“Nothing could be easier than to get people to give up smoking. The government passes legislation so the government has the right to place once a month in one cigarette a highly toxic pellet which would kill the lucky buyer, (bit like the lottery) Even though smokers know their addiction is probably going to kill them its a risk they are prepared to take, so they could hardly quibble. Strangely enough that miilion to one risk, (It Could Be You) will have more impact than all the other health warnings put together.”

    Hardly original though.


    “GASP!,” being released by Barricade Books this week, examines the eerie world of an embittered wire service editor who learns he is dying of lung cancer the same week he is fired from his job. Deciding that if he is going to die he will take the tobacco business down with him, he launches a deadly plan to poison hundreds of packages of cigarettes and plant them in convenience stores, restaurants, offices, factories and bars across America.”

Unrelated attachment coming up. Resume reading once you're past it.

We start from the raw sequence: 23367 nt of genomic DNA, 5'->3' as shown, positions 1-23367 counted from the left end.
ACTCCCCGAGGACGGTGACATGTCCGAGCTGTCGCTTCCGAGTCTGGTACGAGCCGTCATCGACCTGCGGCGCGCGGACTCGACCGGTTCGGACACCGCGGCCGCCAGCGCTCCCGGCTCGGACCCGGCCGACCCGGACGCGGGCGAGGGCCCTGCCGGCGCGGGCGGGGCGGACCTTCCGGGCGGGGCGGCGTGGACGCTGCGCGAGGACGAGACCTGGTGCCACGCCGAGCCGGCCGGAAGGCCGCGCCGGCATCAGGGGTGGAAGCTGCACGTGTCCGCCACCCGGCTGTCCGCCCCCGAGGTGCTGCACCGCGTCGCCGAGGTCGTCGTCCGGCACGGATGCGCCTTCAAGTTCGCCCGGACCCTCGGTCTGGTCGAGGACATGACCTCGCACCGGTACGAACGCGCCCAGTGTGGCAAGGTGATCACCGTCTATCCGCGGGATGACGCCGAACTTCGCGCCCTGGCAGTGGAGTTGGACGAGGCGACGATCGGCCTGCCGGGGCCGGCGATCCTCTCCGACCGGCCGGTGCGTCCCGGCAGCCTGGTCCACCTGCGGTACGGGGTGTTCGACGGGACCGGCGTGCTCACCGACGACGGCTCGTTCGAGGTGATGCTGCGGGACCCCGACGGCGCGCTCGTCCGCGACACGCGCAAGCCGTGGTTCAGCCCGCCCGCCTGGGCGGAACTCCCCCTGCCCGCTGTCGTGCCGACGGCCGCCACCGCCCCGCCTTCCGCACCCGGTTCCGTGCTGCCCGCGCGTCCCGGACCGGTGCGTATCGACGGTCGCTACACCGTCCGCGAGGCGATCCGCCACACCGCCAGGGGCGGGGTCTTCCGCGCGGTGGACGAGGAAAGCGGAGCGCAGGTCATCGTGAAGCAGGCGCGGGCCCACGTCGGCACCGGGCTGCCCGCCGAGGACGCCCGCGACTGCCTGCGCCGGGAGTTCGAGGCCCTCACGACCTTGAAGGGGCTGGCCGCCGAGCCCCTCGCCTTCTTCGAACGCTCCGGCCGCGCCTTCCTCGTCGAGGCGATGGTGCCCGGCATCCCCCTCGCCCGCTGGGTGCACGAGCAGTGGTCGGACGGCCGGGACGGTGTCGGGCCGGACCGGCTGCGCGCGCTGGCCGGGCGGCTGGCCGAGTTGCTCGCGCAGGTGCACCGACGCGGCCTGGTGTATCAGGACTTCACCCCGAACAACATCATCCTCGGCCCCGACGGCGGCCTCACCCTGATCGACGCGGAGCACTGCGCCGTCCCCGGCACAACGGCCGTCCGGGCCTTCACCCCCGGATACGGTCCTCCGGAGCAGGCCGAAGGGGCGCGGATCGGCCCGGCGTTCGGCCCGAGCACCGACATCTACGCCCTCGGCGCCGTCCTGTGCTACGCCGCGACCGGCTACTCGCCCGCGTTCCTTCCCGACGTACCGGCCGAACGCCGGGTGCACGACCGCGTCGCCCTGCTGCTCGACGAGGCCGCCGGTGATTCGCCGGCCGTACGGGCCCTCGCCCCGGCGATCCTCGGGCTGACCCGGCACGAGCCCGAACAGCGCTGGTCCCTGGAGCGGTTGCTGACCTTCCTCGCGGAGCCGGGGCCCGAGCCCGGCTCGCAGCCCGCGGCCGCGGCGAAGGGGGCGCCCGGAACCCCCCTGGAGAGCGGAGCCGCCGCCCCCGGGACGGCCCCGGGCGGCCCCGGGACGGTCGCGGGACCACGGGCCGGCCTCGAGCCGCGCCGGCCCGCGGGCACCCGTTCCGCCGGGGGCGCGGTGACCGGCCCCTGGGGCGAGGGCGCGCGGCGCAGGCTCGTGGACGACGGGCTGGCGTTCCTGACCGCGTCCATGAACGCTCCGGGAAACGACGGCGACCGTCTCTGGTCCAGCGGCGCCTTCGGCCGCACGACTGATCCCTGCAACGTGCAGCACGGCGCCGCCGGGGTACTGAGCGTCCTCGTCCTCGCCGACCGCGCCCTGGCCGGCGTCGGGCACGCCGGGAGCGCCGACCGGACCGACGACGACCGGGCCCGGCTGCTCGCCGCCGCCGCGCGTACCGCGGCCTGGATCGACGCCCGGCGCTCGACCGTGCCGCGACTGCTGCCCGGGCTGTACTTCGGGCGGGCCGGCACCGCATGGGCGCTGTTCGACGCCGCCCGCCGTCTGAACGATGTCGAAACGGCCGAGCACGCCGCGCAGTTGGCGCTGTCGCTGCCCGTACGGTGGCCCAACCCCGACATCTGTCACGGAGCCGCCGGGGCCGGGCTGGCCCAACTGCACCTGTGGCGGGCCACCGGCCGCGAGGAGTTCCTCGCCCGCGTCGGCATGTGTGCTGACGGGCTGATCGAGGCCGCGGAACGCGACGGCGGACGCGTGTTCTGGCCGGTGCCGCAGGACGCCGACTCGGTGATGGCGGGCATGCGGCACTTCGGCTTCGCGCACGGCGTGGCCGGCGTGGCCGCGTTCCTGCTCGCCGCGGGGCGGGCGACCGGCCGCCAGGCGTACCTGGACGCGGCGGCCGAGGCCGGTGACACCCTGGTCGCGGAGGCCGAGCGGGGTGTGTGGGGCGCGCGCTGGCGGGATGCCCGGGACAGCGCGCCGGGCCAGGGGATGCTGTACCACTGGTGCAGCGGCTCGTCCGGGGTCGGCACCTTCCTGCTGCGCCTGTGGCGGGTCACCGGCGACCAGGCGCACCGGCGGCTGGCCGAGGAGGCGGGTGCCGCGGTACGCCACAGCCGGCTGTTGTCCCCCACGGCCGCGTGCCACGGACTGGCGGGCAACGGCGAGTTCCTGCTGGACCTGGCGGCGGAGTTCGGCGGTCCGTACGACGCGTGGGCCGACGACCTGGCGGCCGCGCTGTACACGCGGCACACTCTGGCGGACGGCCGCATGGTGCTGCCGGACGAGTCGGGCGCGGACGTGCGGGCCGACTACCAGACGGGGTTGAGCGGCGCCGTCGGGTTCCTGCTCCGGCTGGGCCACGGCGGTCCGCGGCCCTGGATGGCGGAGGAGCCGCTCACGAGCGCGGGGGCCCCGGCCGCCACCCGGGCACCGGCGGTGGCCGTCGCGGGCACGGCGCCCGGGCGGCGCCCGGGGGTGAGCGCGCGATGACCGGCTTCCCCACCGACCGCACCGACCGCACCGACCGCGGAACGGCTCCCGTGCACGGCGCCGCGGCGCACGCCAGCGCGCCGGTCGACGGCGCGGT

Gasp!: A Novel of Revenge

    Only 1 left in stock–order soon (more on the way).

    “Martin Muntor — a journalist dying of lung cancer — is a dangerous man: he’s smart and he’s mad and he has nothing to lose. Muntor has it in for the tobacco industry. He doesn’t give a damn who gets sacrificed as long as he can hurt the billion dollar profits of Big Tobacco.

    The twisted journalist’s plan is simple. He’ll poison cigarettes with cyanide and slip them into convenience stores, restaurants and vending machines all over the U.S. He’ll even leave deadly cigarettes in the playground of an elementary school. He knows the inevitable media frenzy will further his cause.”